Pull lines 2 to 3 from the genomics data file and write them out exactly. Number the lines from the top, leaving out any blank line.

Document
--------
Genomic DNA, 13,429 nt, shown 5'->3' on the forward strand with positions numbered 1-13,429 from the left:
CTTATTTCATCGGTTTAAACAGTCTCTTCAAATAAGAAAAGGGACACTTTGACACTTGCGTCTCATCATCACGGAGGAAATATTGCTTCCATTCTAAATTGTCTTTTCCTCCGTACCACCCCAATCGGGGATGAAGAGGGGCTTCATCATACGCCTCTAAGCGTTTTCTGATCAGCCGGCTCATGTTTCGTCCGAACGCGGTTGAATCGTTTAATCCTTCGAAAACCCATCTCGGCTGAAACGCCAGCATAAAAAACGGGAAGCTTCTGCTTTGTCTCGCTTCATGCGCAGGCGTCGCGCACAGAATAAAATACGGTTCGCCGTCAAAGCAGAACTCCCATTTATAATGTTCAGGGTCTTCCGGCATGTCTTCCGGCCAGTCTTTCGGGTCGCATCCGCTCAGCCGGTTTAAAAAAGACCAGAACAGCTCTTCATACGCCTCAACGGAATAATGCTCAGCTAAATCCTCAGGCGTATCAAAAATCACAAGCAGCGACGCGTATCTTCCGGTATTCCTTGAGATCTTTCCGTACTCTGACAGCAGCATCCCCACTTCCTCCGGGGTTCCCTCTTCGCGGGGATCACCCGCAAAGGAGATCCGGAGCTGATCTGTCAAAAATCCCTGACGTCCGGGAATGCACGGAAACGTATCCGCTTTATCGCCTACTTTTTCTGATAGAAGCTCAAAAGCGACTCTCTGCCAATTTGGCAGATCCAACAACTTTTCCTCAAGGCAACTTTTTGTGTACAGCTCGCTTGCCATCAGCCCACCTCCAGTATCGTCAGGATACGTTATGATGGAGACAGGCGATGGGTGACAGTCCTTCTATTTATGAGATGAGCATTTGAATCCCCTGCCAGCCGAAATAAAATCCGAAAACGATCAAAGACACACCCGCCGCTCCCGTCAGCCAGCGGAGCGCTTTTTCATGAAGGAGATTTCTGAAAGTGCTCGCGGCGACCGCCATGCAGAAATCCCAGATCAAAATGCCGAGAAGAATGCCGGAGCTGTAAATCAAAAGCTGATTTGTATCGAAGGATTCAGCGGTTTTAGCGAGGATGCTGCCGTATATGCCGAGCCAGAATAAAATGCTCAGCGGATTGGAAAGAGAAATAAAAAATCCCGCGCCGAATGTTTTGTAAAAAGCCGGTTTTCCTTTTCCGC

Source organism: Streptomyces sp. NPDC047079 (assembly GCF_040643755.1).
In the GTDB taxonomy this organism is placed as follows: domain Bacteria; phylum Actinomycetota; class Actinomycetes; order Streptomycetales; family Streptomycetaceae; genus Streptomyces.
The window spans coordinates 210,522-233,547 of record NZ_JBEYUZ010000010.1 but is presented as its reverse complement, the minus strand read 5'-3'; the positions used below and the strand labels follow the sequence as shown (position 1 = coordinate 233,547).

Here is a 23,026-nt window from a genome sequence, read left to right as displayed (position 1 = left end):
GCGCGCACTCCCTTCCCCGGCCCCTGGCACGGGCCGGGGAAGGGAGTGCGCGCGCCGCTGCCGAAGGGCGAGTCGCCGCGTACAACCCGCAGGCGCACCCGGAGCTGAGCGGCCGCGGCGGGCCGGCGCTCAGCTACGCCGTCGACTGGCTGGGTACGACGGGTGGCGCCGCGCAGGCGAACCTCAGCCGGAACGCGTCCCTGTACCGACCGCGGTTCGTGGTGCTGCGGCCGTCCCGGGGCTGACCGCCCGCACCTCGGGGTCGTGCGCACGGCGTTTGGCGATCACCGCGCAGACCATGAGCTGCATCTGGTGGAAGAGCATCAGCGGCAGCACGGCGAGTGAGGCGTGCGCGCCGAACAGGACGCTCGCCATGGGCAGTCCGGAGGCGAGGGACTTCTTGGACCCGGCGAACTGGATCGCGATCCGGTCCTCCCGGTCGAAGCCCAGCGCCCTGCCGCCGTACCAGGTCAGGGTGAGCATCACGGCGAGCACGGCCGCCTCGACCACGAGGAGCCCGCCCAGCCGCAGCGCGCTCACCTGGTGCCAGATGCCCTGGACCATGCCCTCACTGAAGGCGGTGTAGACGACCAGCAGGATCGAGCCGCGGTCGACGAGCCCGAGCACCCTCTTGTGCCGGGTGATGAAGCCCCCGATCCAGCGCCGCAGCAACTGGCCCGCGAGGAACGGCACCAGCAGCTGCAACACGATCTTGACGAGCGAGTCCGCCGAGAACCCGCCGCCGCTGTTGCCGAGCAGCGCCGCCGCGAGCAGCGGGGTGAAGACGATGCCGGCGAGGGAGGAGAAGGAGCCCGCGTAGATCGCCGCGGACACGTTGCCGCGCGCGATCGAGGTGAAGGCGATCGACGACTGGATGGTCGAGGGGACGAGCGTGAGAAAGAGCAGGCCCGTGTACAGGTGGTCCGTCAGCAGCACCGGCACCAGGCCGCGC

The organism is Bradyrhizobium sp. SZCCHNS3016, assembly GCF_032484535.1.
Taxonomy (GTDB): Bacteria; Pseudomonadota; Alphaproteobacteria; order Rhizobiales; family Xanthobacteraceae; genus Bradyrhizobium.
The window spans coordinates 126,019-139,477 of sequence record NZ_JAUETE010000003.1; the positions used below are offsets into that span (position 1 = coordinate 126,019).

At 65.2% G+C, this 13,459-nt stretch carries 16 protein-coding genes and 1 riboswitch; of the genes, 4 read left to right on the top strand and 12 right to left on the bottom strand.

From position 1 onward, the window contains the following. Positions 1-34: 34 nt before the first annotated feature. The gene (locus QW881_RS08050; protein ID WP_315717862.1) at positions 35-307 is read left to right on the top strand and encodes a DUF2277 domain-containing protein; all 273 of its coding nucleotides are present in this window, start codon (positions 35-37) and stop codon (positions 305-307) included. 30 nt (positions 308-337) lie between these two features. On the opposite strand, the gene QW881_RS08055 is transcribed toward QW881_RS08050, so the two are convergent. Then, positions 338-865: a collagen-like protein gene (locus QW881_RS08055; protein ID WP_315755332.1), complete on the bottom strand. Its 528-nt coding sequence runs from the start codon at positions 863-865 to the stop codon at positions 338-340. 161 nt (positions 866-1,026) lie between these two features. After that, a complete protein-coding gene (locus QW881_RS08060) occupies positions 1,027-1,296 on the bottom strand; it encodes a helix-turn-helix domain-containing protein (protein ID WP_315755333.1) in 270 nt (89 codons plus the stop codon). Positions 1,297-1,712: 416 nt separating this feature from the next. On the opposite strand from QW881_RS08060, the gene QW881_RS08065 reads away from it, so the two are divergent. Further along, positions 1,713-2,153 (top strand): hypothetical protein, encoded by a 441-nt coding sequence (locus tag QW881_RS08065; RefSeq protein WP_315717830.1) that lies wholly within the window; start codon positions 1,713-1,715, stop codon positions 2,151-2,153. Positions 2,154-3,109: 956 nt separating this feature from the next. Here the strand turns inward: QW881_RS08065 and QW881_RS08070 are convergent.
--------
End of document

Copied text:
CTTATTTCATCGGTTTAAACAGTCTCTTCAAATAAGAAAAGGGACACTTTGACACTTGCGTCTCATCATCACGGAGGAAATATTGCTTCCATTCTAAATTGTCTTTTCCTCCGTACCACCCCAATCGGGGATGAAGAGGGGCTTCATCATACGCCTCTAAGCGTTTTCTGATCAGCCGGCTCATGTTTCGTCCGAACGCGGTTGAATCGTTTAATCCTTCGAAAACCCATCTCGGCTGAAACGCCAGCATAAAAAACGGGAAGCTTCTGCTTTGTCTCGCTTCATGCGCAGGCGTCGCGCACAGAATAAAATACGGTTCGCCGTCAAAGCAGAACTCCCATTTATAATGTTCAGGGTCTTCCGGCATGTCTTCCGGCCAGTCTTTCGGGTCGCATCCGCTCAGCCGGTTTAAAAAAGACCAGAACAGCTCTTCATACGCCTCAACGGAATAATGCTCAGCTAAATCCTCAGGCGTATCAAAAATCACAAGCAGCGACGCGTATCTTCCGGTATTCCTTGAGATCTTTCCGTACTCTGACAGCAGCATCCCCACTTCCTCCGGGGTTCCCTCTTCGCGGGGATCACCCGCAAAGGAGATCCGGAGCTGATCTGTCAAAAATCCCTGACGTCCGGGAATGCACGGAAACGTATCCGCTTTATCGCCTACTTTTTCTGATAGAAGCTCAAAAGCGACTCTCTGCCAATTTGGCAGATCCAACAACTTTTCCTCAAGGCAACTTTTTGTGTACAGCTCGCTTGCCATCAGCCCACCTCCAGTATCGTCAGGATACGTTATGATGGAGACAGGCGATGGGTGACAGTCCTTCTATTTATGAGATGAGCATTTGAATCCCCTGCCAGCCGAAATAAAATCCGAAAACGATCAAAGACACACCCGCCGCTCCCGTCAGCCAGCGGAGCGCTTTTTCATGAAGGAGATTTCTGAAAGTGCTCGCGGCGACCGCCATGCAGAAATCCCAGATCAAAATGCCGAGAAGAATGCCGGAGCTGTAAATCAAAAGCTGATTTGTATCGAAGGATTCAGCGGTTTTAGCGAGGATGCTGCCGTATATGCCGAGCCAGAATAAAATGCTCAGCGGATTGGAAAGAGAAATAAAAAATCCCGCGCCGAATGTTTTGTAAAAAGCCGGTTTTCCTTTTCCGC

Source organism: Streptomyces sp. NPDC047079 (assembly GCF_040643755.1).